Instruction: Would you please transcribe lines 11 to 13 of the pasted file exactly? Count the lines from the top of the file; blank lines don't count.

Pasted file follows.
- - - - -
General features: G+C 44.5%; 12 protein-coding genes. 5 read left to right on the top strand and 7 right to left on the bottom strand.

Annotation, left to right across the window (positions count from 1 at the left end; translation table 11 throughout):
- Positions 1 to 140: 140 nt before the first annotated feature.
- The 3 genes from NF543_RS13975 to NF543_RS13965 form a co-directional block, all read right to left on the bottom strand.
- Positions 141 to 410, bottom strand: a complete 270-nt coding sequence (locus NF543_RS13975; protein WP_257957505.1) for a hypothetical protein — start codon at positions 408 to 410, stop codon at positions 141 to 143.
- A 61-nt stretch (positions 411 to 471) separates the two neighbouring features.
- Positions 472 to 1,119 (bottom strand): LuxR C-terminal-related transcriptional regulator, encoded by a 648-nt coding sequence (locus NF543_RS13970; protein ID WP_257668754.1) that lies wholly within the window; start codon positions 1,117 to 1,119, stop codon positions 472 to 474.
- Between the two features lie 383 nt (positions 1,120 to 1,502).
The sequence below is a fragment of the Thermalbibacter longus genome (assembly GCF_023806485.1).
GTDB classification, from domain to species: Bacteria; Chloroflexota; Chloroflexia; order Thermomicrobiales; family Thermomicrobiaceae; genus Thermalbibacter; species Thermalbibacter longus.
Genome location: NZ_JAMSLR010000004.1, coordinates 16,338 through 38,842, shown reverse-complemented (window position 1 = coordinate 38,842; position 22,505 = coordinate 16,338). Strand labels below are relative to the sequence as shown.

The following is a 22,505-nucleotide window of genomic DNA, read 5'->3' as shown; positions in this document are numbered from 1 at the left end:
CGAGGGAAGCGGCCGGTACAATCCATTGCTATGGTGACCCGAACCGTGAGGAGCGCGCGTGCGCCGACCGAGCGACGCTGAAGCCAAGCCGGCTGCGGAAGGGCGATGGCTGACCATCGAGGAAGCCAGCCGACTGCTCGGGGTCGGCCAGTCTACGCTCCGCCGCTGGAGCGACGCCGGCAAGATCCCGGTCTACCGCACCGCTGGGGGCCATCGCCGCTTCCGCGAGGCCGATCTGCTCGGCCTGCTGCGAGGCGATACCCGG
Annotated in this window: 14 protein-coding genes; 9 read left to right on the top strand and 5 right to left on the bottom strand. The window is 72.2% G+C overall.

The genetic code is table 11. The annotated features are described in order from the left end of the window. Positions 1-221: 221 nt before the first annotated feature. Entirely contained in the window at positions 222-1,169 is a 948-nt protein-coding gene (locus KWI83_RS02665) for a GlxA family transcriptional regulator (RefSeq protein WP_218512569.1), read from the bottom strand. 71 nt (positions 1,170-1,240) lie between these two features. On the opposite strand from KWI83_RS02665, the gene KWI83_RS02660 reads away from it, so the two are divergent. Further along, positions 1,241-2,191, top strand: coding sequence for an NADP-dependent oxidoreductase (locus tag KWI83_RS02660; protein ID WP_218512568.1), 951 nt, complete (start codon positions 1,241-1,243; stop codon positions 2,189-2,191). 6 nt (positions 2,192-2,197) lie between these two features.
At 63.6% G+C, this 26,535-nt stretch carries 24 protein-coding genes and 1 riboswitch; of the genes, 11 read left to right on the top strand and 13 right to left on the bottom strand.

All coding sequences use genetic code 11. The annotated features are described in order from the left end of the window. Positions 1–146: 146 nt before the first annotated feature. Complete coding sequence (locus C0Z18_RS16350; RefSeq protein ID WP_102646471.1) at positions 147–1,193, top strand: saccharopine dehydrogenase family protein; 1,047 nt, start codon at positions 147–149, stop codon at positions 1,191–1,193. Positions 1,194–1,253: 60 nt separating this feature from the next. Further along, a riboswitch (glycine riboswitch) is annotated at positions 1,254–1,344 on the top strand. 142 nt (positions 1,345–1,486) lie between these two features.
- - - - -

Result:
Genome location: NZ_JAMSLR010000004.1, coordinates 16,338 through 38,842, shown reverse-complemented (window position 1 = coordinate 38,842; position 22,505 = coordinate 16,338). Strand labels below are relative to the sequence as shown.

The following is a 22,505-nucleotide window of genomic DNA, read 5'->3' as shown; positions in this document are numbered from 1 at the left end:
CGAGGGAAGCGGCCGGTACAATCCATTGCTATGGTGACCCGAACCGTGAGGAGCGCGCGTGCGCCGACCGAGCGACGCTGAAGCCAAGCCGGCTGCGGAAGGGCGATGGCTGACCATCGAGGAAGCCAGCCGACTGCTCGGGGTCGGCCAGTCTACGCTCCGCCGCTGGAGCGACGCCGGCAAGATCCCGGTCTACCGCACCGCTGGGGGCCATCGCCGCTTCCGCGAGGCCGATCTGCTCGGCCTGCTGCGAGGCGATACCCGG